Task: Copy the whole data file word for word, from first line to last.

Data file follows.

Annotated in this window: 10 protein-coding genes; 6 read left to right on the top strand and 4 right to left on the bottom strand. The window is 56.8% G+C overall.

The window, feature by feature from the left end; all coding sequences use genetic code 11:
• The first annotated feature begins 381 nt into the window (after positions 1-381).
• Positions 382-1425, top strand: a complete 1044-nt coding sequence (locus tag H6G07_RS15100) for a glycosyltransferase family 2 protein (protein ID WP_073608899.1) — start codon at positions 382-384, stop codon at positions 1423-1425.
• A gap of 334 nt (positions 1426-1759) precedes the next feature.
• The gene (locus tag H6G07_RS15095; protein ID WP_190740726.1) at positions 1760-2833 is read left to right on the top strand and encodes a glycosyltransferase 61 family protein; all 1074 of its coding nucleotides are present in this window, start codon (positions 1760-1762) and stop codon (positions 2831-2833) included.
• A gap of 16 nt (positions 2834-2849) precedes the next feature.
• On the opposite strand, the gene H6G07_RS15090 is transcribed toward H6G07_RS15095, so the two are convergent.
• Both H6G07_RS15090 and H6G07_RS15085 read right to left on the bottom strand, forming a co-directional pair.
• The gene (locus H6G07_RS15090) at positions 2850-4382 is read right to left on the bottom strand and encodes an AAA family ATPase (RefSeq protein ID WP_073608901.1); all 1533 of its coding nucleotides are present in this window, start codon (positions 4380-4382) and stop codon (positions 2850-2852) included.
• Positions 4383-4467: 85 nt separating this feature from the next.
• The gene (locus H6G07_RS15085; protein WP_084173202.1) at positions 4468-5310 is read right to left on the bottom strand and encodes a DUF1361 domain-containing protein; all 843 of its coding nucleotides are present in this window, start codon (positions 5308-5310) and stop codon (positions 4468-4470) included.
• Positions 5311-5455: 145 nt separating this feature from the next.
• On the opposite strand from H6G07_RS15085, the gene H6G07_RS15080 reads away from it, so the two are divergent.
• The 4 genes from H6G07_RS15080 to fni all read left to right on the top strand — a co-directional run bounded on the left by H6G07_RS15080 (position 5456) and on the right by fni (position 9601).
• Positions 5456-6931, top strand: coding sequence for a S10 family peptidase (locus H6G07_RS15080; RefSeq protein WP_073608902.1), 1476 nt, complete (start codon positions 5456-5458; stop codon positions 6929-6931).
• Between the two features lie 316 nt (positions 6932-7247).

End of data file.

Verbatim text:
Annotated in this window: 10 protein-coding genes; 6 read left to right on the top strand and 4 right to left on the bottom strand. The window is 56.8% G+C overall.

The window, feature by feature from the left end; all coding sequences use genetic code 11:
• The first annotated feature begins 381 nt into the window (after positions 1-381).
• Positions 382-1425, top strand: a complete 1044-nt coding sequence (locus tag H6G07_RS15100) for a glycosyltransferase family 2 protein (protein ID WP_073608899.1) — start codon at positions 382-384, stop codon at positions 1423-1425.
• A gap of 334 nt (positions 1426-1759) precedes the next feature.
• The gene (locus tag H6G07_RS15095; protein ID WP_190740726.1) at positions 1760-2833 is read left to right on the top strand and encodes a glycosyltransferase 61 family protein; all 1074 of its coding nucleotides are present in this window, start codon (positions 1760-1762) and stop codon (positions 2831-2833) included.
• A gap of 16 nt (positions 2834-2849) precedes the next feature.
• On the opposite strand, the gene H6G07_RS15090 is transcribed toward H6G07_RS15095, so the two are convergent.
• Both H6G07_RS15090 and H6G07_RS15085 read right to left on the bottom strand, forming a co-directional pair.
• The gene (locus H6G07_RS15090) at positions 2850-4382 is read right to left on the bottom strand and encodes an AAA family ATPase (RefSeq protein ID WP_073608901.1); all 1533 of its coding nucleotides are present in this window, start codon (positions 4380-4382) and stop codon (positions 2850-2852) included.
• Positions 4383-4467: 85 nt separating this feature from the next.
• The gene (locus H6G07_RS15085; protein WP_084173202.1) at positions 4468-5310 is read right to left on the bottom strand and encodes a DUF1361 domain-containing protein; all 843 of its coding nucleotides are present in this window, start codon (positions 5308-5310) and stop codon (positions 4468-4470) included.
• Positions 5311-5455: 145 nt separating this feature from the next.
• On the opposite strand from H6G07_RS15085, the gene H6G07_RS15080 reads away from it, so the two are divergent.
• The 4 genes from H6G07_RS15080 to fni all read left to right on the top strand — a co-directional run bounded on the left by H6G07_RS15080 (position 5456) and on the right by fni (position 9601).
• Positions 5456-6931, top strand: coding sequence for a S10 family peptidase (locus H6G07_RS15080; RefSeq protein WP_073608902.1), 1476 nt, complete (start codon positions 5456-5458; stop codon positions 6929-6931).
• Between the two features lie 316 nt (positions 6932-7247).